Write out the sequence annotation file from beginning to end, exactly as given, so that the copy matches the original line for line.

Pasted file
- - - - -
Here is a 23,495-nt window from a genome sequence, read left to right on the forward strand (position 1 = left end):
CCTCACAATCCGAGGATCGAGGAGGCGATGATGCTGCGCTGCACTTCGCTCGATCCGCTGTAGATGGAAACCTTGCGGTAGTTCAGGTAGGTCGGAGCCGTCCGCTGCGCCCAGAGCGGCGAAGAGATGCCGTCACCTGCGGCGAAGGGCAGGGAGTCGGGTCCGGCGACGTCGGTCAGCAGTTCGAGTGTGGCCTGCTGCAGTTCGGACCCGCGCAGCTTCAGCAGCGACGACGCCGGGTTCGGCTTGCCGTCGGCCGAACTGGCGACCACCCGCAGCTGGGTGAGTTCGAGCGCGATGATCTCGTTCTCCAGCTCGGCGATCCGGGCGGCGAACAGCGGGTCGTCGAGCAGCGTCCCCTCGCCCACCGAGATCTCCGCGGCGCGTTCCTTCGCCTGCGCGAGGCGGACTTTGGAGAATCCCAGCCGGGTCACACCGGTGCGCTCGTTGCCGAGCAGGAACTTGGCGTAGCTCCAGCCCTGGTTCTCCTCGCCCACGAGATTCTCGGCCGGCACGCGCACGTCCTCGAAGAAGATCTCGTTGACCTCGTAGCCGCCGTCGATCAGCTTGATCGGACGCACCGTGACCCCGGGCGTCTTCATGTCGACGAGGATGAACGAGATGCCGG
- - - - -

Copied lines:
Here is a 23,495-nt window from a genome sequence, read left to right on the forward strand (position 1 = left end):
CCTCACAATCCGAGGATCGAGGAGGCGATGATGCTGCGCTGCACTTCGCTCGATCCGCTGTAGATGGAAACCTTGCGGTAGTTCAGGTAGGTCGGAGCCGTCCGCTGCGCCCAGAGCGGCGAAGAGATGCCGTCACCTGCGGCGAAGGGCAGGGAGTCGGGTCCGGCGACGTCGGTCAGCAGTTCGAGTGTGGCCTGCTGCAGTTCGGACCCGCGCAGCTTCAGCAGCGACGACGCCGGGTTCGGCTTGCCGTCGGCCGAACTGGCGACCACCCGCAGCTGGGTGAGTTCGAGCGCGATGATCTCGTTCTCCAGCTCGGCGATCCGGGCGGCGAACAGCGGGTCGTCGAGCAGCGTCCCCTCGCCCACCGAGATCTCCGCGGCGCGTTCCTTCGCCTGCGCGAGGCGGACTTTGGAGAATCCCAGCCGGGTCACACCGGTGCGCTCGTTGCCGAGCAGGAACTTGGCGTAGCTCCAGCCCTGGTTCTCCTCGCCCACGAGATTCTCGGCCGGCACGCGCACGTCCTCGAAGAAGATCTCGTTGACCTCGTAGCCGCCGTCGATCAGCTTGATCGGACGCACCGTGACCCCGGGCGTCTTCATGTCGACGAGGATGAACGAGATGCCGG